The Real Deal
March 3, 2022
New development sales stayed hot in February.
Developments reported 402 sponsor contracts last month, a 35 percent increase from February 2021, according to a report from Marketproof. They asked a combined $1.07 billion, or about $2.7 million per unit.
February was a particularly strong month for some of the city’s most prolific builders. JDS Development reported the biggest contract, for a penthouse at 111 West 57th Street asking $53.8 million.
Naftali Group nabbed second and third place, selling a pair of five-bedroom apartments at the Bellemont, its limestone condo building on the Upper East Side. The asking prices were $25 million and $19 million.
As usual, Manhattan led the way in pricing, with 175 contracts worth a combined $719 million, or 73 percent more than in pre-pandemic January 2020. The median unit price hit $2.73 million, or $3,134 per square foot.
Buyers at new developments in Brooklyn signed 184 contracts, a 55 percent annual increase, as tight inventory in Manhattan pushed buyers to the outer boroughs. Brooklyn’s aggregate contract price of $304 million was a 113 percent leap year-over-year.
The borough was buoyed by Fortis Property Group’s Olympia Dumbo, a sail-shaped luxury development that nabbed Brooklyn’s three biggest contracts of the month, led by Unit 29A, asking $12.9 million. Based on sales velocity, or average number of contracts signed per month, the building has become one of the fastest selling projects in the borough.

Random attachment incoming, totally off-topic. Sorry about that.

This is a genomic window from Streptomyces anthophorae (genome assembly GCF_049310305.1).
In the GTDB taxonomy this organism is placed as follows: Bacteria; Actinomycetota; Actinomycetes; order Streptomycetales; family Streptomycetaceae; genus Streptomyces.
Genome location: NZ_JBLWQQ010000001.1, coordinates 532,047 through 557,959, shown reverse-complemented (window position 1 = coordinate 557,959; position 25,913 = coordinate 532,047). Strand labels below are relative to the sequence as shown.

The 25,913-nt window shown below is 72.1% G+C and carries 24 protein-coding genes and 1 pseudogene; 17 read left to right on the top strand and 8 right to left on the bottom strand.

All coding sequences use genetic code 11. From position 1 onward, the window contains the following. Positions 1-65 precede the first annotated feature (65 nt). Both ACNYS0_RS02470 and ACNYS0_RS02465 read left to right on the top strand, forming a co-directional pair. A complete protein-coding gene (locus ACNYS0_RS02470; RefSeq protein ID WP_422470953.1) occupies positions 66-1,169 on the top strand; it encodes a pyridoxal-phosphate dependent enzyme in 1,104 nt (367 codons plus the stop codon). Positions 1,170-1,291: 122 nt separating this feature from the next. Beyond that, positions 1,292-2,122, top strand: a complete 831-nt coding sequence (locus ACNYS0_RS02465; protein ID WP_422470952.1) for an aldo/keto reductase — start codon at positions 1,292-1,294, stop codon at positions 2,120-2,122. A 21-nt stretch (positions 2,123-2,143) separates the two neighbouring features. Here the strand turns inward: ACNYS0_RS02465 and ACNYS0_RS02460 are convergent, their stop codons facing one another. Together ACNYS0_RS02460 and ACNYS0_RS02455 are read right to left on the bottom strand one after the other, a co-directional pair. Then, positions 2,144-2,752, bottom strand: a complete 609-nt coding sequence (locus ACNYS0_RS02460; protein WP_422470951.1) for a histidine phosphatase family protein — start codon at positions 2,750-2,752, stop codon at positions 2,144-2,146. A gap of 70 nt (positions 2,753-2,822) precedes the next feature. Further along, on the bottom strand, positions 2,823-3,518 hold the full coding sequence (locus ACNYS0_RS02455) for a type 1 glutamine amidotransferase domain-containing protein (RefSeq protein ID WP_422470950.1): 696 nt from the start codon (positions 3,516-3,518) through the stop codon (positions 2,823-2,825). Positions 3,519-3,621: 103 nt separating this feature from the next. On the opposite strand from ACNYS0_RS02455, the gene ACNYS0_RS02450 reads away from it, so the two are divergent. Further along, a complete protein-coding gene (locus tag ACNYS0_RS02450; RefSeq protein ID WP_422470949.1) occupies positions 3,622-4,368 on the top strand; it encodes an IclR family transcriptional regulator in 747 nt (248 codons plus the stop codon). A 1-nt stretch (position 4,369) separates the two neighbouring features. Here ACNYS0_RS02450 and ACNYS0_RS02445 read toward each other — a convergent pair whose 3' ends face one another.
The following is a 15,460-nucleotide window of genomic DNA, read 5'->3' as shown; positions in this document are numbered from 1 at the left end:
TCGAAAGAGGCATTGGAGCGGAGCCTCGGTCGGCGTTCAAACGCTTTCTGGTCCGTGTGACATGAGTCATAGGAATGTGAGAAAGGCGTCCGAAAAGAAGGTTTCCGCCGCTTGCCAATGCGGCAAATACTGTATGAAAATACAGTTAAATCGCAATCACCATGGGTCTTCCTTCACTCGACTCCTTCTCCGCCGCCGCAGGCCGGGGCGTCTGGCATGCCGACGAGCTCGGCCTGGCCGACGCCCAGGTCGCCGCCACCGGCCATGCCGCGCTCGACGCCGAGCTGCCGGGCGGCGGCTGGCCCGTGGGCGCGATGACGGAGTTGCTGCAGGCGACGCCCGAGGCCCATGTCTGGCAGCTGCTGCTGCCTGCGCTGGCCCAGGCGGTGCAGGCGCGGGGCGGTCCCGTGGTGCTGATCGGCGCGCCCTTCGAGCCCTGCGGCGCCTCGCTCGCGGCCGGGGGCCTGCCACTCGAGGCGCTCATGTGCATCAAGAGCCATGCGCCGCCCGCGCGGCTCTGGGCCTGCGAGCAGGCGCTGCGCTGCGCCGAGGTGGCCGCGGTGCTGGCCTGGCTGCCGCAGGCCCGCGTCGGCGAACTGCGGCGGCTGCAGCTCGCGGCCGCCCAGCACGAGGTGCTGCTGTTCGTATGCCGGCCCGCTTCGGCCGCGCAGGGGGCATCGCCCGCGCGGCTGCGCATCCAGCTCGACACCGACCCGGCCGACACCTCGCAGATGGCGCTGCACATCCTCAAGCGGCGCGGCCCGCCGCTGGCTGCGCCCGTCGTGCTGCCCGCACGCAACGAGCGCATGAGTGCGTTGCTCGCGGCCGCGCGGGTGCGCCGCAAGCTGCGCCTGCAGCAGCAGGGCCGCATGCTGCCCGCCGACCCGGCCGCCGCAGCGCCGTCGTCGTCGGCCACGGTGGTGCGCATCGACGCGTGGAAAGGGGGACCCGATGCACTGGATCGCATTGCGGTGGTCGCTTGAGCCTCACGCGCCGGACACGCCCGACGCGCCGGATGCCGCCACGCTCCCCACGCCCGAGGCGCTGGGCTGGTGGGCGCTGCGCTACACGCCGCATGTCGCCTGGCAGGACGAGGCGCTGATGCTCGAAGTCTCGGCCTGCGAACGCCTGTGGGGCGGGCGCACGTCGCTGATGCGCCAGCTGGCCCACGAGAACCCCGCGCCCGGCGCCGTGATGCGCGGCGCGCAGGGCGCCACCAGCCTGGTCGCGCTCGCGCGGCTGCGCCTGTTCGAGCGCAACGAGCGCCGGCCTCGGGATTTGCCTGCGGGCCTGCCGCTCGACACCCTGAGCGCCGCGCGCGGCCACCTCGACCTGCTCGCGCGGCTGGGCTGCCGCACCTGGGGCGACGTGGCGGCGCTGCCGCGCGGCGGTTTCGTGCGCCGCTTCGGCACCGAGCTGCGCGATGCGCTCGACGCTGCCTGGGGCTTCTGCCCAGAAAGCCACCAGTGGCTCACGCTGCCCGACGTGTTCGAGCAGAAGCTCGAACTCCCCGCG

Queens, always the bridesmaid, still snagged a handful of major sales, as aggregate prices jumped 54 percent from January and 25 percent annually. The median unit price was just over $1 million, and the Galerie, Adam America Real Estate and Vanke US’s artful stone-and-glass development in Long Island City, had the top contract, for a unit asking $2.3 million.
As bidding wars remain common, Marketproof looked at new development inventory to see where the housing stock stands compared to a year ago. Factoring in sales and new units coming online, the supply has only fallen by about 1,000 units to 14,000.
That opens the door to institutional investors, who could begin buying in bulk and renting units out, according to Kael Goodman, the data firm’s co-founder and chief executive officer.
“With resale inventory tight and rental prices high, there’s still plenty of sponsor inventory out there,” said Goodman. “If you’re a resale buyer or institutional buyer, there’s an opportunity to find what you’re looking for with increased negotiability.”